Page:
More fundamentally, some factors idiosyncratic to Lebanon may explain the remarkable resilience of its banking system. The continuous funding of very high public financing needs through the domestic banking system is made possible by a large and dedicated investor base (i.e., the Lebanese diaspora and Arab investors). Indeed, indications are that inflows from regional investors have increased as a result of events post-September 11 (driven by fear that assets held in the United States could be frozen). The government’s ability to mobilize extraordinary levels of official financing (such as Paris II) may also play a role.

25

Given the relatively small size of the tradables sector and the high degree of dollarization, the convertibility regime left banks with few other options. Nevertheless, this mismatch might have been reduced, but not eliminated, if banks had instead invested foreign currency deposits in low-risk externally issued securities.

26

Although Argentina’s supervisory and regulatory frameworks were viewed as some of the strongest in the region prior to the crisis, prudential indicators failed to take account of the banking sector’s increasing exposure to the nontradables sector.

28

Some privatized utilities had the ability to index their local prices to the dollar and to raise prices in line with U.S. inflation. This protected against both real depreciation through falling domestic prices and a nominal depreciation—but the viability of such a hedge hinged on the political will to pass the currency mismatch on to the utilities’ consumers. In 2002, after the devaluation, the government decided to freeze utility prices, which broke this regulatory hedge.

29

The banking system’s claims on the public sector at the end of 2000 reflected sharp increases in this exposure during 1999. Argentina fell into recession after a series of external shocks (the crisis in Russia and Brazil) in late 1998 and early 1999. The year 1999 also was an election year. Both the central and the provincial governments turned to the banks to fund countercyclical fiscal policy that they had difficulty financing externally. As a result, banks’ net exposure to the public sector increased by US$4.7 billion in 1999 even as net external bond financing fell by US$4.5 billion. This increase in exposure initially reflected a considered balancing by banks of perceived risks against the attractive returns available on government paper. The government later exercised moral suasion on the banks to further increase their exposure as the crisis progressed.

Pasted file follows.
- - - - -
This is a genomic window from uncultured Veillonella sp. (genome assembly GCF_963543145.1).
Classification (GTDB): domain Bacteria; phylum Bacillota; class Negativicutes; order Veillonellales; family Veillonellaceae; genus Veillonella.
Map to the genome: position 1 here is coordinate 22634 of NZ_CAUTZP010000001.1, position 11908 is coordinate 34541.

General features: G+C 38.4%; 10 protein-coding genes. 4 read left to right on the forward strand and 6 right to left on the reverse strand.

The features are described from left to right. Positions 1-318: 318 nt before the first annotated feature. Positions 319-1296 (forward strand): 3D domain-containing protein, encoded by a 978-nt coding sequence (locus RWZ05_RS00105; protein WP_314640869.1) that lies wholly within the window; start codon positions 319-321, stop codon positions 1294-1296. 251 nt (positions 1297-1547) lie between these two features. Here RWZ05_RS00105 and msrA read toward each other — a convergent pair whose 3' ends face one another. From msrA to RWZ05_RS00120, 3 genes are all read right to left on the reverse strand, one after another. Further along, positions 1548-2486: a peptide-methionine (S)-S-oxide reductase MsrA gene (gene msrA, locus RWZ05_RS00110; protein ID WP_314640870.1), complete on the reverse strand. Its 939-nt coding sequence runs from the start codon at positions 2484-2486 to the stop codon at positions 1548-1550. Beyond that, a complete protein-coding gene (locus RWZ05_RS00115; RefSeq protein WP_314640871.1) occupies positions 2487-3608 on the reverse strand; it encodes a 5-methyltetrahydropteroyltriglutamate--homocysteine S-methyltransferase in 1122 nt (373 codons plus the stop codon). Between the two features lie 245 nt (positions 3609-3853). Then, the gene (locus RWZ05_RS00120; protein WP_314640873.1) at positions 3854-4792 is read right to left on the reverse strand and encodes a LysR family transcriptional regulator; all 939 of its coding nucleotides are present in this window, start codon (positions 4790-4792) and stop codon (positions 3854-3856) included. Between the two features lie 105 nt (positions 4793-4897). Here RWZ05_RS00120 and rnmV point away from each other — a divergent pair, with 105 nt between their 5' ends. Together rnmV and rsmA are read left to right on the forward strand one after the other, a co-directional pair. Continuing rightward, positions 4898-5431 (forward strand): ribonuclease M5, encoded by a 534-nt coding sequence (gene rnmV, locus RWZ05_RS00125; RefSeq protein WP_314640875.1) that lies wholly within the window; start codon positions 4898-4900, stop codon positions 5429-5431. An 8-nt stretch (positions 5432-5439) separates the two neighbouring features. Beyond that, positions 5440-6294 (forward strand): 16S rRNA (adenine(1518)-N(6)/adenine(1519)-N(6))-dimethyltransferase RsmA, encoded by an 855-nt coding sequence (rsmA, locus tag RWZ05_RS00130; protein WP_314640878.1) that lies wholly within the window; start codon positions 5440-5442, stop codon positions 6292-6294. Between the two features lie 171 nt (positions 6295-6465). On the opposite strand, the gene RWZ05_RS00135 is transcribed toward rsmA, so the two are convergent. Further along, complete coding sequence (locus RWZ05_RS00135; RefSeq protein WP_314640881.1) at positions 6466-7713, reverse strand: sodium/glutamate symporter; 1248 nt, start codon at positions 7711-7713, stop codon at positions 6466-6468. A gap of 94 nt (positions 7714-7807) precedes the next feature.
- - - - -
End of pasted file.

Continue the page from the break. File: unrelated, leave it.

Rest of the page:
30

The government also looked to domestic pension funds for financial assistance. These funds were investing a large fraction of new inflows in new government debt issues and, in the context of a large-scale swap operation in June 2001, agreed to capitalize all interest payments on their existing holdings of long-term bonds.

31

External debts could not be pesified. Both the government of Argentina and many Argentine firms are in the process of renegotiating their external debt. The government is servicing its domestic peso debts even though it remains in default on a portion of its external debt. A debt exchange completed in June 2005 regularized relations with about 76 percent of Argentina’s external bondholders. Firms, however, cannot pay their domestic creditors while they are in default on their external debt. Many firms consequently have been putting funds into domestic escrow accounts.

32

No restrictions on ownership and client base exist for the onshore banking system, but the offshore banking system is licensed to operate only with nonresidents.

33

Foreign banks may have also sought to avoid Argentina’s reserve requirements by lending foreign currency back into Argentina at favorable rates. As the crisis in Argentina deepened, such assets became increasingly illiquid and/or nonperforming.

34

If one includes banks’ foreign currency deposits at the central bank, coverage of dollar deposits rises to 22 percent.

35

The exchange did not entail a haircut, but by rolling over and lengthening the maturities of outstanding bonds at their original coupons, the exchange did provide a reduction in the net present value of the debt.

36

High and varying inflation rates pose additional problems for balance sheet analysis. The data presented in this section, especially those for the 1990s, therefore need to be interpreted with care.

37

Indeed, the two largest state banks eventually became insolvent, and a fundamental restructuring of state banks became necessary.

38